Chrome OS is a Linux kernel-based operating system designed by Google. It is derived from the free software Chromium OS and uses the Google Chrome web browser as its principal user interface.
Google announced the project in July 2009, conceiving it as an operating system in which both applications and user data reside in the cloud: hence Chrome OS primarily runs web applications. Source code and a public demo came that November. The first Chrome OS laptop, known as a Chromebook, arrived in May 2011. Initial Chromebook shipments from Samsung and Acer occurred in July 2011.
Chrome OS has an integrated media player and file manager. It supports Chrome Apps, which resemble native applications, as well as remote access to the desktop. Reception was initially skeptical, with some observers arguing that a browser running on any operating system was functionally equivalent. As more Chrome OS machines have entered the market, the operating system is now seldom evaluated apart from the hardware that runs it.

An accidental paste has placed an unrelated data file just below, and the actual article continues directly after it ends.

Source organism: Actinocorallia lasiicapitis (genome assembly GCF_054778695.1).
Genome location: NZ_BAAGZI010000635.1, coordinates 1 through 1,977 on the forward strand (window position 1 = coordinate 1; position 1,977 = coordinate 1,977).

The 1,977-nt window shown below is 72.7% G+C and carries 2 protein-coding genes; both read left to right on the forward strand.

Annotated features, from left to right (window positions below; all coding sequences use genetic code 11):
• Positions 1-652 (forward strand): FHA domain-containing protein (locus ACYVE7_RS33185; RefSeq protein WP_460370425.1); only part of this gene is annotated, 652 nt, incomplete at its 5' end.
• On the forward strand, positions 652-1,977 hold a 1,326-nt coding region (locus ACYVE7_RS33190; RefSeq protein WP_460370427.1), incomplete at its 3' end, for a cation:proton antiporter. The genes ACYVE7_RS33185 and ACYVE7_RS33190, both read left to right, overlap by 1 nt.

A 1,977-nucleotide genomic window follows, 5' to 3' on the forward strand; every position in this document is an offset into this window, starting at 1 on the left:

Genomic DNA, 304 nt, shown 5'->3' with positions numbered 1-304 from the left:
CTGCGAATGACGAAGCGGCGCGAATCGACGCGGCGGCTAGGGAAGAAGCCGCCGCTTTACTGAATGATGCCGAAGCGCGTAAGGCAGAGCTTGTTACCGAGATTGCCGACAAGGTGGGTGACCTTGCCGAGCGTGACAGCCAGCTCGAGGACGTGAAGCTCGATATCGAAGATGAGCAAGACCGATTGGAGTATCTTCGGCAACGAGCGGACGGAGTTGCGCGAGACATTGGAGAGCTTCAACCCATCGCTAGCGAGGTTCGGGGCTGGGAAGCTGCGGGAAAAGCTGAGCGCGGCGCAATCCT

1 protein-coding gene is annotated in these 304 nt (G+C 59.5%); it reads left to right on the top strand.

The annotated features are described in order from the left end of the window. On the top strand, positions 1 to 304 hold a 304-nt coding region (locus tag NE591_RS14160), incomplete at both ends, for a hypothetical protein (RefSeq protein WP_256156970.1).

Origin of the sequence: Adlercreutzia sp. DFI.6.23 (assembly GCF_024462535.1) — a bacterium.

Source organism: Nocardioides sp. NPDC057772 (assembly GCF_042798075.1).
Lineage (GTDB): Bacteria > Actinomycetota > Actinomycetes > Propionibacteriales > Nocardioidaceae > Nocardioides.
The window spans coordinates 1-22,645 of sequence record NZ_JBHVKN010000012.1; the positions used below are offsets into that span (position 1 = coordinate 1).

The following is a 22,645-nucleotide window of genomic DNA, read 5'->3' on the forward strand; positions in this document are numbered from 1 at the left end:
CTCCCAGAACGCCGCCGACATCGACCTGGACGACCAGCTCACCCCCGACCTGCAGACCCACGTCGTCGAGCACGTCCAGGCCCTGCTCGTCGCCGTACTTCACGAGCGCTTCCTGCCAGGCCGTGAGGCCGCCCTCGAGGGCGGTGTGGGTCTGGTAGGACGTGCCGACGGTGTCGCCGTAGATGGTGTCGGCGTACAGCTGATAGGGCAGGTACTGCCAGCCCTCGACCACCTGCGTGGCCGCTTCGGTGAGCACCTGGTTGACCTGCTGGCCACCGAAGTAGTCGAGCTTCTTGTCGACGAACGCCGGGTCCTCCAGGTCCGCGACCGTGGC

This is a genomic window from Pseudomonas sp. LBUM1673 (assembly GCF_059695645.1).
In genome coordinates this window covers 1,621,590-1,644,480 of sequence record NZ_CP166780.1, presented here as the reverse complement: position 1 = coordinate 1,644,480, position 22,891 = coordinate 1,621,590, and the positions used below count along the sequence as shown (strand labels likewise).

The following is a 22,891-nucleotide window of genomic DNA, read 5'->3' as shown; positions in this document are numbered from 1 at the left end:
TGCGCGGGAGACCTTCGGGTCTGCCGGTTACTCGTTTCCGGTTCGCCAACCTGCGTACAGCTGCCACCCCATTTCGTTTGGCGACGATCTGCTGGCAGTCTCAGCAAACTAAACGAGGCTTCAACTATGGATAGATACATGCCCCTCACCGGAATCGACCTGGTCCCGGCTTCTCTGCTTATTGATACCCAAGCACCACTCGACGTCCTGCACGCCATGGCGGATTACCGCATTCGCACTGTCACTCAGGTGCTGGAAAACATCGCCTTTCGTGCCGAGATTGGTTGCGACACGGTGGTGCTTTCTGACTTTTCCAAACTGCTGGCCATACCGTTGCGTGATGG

Android applications started to become available for the operating system in 2014, and in 2016, access to Android apps in Google Play's entirety was introduced on supported Chrome OS devices. Support for a Linux terminal and applications, known as Project Crostini, was released to the stable channel in Chrome OS 69. This was made possible via a lightweight Linux kernel that runs containers inside a virtual machine.
Chrome OS is only available pre-installed on hardware from Google manufacturing partners, but there are unofficial methods that allow it to be installed in other equipment. Its open-source upstream, Chromium OS, can be compiled from downloaded source code. Early on, Google provided design goals for Chrome OS, but has not otherwise released a technical description.